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Companies including BP, Chevron and power giant Southern Company have formed a new coalition called the Energy Advance Center to work on carbon capture, storage and use.
Why it matters: Trapping CO2 from power plants and other industrial facilities is an important way to help eventually bring the steep emissions cuts needed to prevent the most dangerous levels of warming.
The two other companies listed in this newly public lobbying disclosure filing are:
- Industrial systems giant Mitsubishi Heavy Industries America.
- Denbury Resources, an oil company focuses on using CO2 for enhanced oil recovery from depleted reservoirs.
- They're represented by the lobbying firm Hunton Andrews Kurth.
What they're saying: Very little right now. But Hunton Andrews Kurth partner Fred Eames described the new group this way in a statement to Axios:
"The Center is a voluntary association of energy companies, industrial energy users, and other energy-related entities formed to promote the energy industry’s interests in issues related to carbon capture and storage, to improve the greenhouse gas emissions profile of fossil fuels, and to enhance the economic opportunities from use of CO2 with benefits for the economy, energy security, and the environment."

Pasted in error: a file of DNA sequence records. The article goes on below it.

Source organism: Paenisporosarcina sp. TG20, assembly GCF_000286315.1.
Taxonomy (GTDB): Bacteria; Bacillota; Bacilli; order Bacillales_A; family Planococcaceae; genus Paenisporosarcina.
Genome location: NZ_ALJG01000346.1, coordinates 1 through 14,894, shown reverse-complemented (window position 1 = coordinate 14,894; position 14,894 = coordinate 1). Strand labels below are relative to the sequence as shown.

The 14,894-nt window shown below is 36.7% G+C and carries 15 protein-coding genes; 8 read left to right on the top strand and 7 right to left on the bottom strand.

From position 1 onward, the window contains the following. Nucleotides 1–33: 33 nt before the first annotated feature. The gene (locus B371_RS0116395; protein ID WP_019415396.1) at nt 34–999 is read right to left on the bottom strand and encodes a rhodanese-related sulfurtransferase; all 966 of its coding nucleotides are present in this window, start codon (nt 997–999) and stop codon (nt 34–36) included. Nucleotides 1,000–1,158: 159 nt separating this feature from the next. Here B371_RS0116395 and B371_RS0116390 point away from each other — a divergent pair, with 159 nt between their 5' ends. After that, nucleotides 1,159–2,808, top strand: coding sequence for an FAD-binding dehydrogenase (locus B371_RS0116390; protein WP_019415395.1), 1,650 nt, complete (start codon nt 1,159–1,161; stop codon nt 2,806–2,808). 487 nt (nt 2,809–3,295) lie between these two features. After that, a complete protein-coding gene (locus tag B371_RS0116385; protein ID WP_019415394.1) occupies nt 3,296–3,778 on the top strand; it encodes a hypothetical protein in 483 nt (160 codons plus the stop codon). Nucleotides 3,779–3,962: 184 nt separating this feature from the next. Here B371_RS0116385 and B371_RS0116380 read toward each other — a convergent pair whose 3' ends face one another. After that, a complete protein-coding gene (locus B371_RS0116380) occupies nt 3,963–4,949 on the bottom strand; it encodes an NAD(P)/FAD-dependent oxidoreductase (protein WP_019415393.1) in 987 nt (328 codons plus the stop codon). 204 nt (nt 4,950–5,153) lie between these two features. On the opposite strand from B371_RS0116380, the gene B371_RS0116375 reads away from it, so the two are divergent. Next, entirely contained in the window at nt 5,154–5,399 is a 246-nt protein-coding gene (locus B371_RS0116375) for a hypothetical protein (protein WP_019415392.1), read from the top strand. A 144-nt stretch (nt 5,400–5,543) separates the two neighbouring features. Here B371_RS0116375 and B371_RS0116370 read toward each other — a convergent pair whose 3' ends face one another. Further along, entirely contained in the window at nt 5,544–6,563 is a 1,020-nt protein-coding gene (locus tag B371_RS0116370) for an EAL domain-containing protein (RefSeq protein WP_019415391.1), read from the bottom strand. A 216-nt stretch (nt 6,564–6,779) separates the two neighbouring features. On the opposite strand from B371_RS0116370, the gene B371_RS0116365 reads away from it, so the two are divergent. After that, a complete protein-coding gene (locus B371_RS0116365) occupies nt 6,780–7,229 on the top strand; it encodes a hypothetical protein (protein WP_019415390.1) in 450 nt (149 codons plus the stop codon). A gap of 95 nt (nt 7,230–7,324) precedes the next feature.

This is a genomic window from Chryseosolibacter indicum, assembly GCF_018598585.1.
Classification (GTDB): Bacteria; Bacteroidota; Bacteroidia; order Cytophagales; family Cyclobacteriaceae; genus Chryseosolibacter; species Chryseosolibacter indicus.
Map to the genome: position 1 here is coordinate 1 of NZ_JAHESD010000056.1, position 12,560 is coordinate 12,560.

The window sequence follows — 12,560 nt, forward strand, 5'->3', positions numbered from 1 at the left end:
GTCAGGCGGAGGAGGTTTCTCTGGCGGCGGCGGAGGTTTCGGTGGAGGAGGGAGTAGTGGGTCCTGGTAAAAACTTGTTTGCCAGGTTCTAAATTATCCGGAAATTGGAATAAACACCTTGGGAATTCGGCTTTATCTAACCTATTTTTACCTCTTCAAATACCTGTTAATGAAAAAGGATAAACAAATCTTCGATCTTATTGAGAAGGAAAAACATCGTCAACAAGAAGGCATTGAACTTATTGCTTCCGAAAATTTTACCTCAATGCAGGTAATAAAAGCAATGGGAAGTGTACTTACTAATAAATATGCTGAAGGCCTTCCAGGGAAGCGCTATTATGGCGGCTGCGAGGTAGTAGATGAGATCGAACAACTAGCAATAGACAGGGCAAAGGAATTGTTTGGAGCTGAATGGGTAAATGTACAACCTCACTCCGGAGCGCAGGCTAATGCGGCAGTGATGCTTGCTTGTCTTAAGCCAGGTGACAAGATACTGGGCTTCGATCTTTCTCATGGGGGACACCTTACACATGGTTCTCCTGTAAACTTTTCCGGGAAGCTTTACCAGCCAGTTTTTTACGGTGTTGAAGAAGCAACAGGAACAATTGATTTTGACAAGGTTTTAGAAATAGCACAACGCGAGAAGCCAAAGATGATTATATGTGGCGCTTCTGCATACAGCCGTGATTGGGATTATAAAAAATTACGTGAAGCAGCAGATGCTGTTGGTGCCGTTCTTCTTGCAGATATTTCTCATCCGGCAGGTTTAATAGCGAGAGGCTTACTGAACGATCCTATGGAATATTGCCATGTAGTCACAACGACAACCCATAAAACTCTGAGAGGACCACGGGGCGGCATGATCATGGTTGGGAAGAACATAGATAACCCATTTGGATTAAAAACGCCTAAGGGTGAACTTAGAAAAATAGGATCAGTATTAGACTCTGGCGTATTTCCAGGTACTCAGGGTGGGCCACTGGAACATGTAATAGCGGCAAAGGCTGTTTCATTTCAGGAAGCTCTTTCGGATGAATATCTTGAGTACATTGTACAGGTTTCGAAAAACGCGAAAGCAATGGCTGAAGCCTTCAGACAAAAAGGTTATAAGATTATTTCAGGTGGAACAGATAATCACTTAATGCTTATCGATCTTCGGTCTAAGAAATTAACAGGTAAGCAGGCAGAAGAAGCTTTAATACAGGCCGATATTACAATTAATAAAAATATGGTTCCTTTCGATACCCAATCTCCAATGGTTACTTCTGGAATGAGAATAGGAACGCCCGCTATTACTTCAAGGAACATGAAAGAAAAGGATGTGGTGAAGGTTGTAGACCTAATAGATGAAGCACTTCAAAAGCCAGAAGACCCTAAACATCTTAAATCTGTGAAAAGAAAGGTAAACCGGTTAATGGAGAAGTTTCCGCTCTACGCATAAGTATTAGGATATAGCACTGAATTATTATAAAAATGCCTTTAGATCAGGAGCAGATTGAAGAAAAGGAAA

The big picture: Deployment of carbon capture and storage tech has been slow to get off the ground. But a new U.S. law — part of the big February federal spending deal — expands tax incentives for direct sequestration or use of captured CO2 in enhanced oil recovery.
- More broadly, International Energy Agency head Fatih Birol frequently says the amount of investment and activity worldwide around carbon capture is troublingly low.
One level deeper: Eames is former counsel to the House Energy and Commerce Committee and has previously worked with industry clients on carbon capture and storage through a group called the CCS Alliance.
- That group has not reported any lobbying expenses in two years.